Entré Lindhagen

Sustainability and green

For in-depth information on sustainability aspects of this project, please view the related Sustainability case study in PDF.

Buildings account for 40 percent of society’s energy consumption. Energy requirements for Entré Lindhagen will be 50 percent below the levels set by the National Swedish Board of Building, Planning and Housing’s (Boverket) for new builds.

Our ambition is to create the greenest building ever. We are therefore particularly proud that Entré Lindhagen is pre-certified to the highest level, Platinum, in accordance with the international LEED environmental rating system. The building will also fulfill the requirements for EU GreenBuilding and Sweden Green Building Council environmental certification.

Patent pending for climate system

The building will be self-sufficient in relation to cooling thanks to Deep Green Cooling, a climate system with a slow flow of air for which we have a patent pending. We will utilize the rock underneath the building by drilling 144 holes to a depth of about 200 meters through which we will circulate a volume of water. This allows us to extract cooling during the hot months of the year, thus ensuring low energy usage and high air quality.

In the winter, the system is filled with cold air at the same time as we pre-heat the intake air to the office. The system uses the rock’s natural temperature of about 10 degrees Celsius, thus eliminating the need for energy-intensive cooling or heat pumps.

We also operate a larger ventilation assembly and channels to achieve a slower flow of air. In this manner, we use less electricity to power the fans in the assembly and the flexibility of the premises is also enhanced. Magnus Hellsten, Project Manager, explains:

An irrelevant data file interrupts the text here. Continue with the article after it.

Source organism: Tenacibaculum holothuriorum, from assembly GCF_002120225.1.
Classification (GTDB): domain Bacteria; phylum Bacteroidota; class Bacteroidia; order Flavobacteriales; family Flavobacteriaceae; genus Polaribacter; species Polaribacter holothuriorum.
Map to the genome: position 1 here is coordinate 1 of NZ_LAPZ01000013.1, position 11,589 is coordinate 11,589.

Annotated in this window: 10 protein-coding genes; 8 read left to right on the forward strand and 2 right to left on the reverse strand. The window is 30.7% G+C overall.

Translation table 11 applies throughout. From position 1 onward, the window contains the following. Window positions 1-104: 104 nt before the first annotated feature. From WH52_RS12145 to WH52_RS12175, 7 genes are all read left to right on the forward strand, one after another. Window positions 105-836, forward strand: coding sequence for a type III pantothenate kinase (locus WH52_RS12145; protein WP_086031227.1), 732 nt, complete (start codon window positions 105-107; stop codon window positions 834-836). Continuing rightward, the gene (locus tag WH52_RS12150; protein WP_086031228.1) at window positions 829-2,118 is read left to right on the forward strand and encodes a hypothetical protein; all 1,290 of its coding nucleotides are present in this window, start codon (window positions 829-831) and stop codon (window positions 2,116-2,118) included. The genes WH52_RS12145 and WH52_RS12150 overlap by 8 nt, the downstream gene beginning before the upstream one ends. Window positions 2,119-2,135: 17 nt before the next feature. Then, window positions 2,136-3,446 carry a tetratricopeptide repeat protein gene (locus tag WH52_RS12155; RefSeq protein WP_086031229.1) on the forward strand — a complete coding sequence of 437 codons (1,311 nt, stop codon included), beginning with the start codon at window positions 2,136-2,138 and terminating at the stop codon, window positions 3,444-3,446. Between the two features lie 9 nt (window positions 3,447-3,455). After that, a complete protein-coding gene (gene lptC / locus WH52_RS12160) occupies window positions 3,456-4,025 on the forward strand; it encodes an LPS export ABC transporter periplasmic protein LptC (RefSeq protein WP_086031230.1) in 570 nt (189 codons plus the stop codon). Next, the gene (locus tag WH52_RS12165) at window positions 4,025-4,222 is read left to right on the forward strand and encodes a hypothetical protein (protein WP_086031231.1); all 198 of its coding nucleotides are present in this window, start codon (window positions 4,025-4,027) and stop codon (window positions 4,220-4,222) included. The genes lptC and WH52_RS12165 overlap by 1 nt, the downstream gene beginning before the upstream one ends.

“It’s no problem if the tenant wants to make changes to the premises. No major remodeling work of the system is required to make the transformation from, for example, an open-plan to a partitioned office or conference room and meeting rooms. Such changes impose demands on both the ventilation and the cooling requirements, but we have already made reservations for these eventualities in our system. The large and slow-moving air flows provide more flexibility. Large assemblies with lower flow rates mean that we need less energy to operate the fans.

Natural daylight in demand

The work environment for those occupying the premises is important. A substantial amount of natural light enters the building, but the problem with this is the accompanying heat from the sun. This is why the façade will feature a solar screen.

“We have also worked with lighting that is similar to a cloudy sky. If you try to imitate daylight as much as possible, it becomes more natural for the body. The hormone melatonin is affected by the colors in the light. We have chosen a color scale at 4,000 Kelvin, which gives a more natural light.”

Windows reused in Estonia

The out-of-date and energy-intensive building that once stood on the site was demolished. A full 85,000 tons of material came from the compact building and we recycled about 95 percent of the building material. For example, some of the old windows are now installed in a building in Estonia.

We are also working to minimize water consumption by, for example, installing water-saving toilets and mixer taps. We help tenants to select environmentally sound materials and, of course, it should be easy to sort at source.

Entré Lindhagen is located close to bus routes and two subway lines, making it easy to commute to and from work using public transport.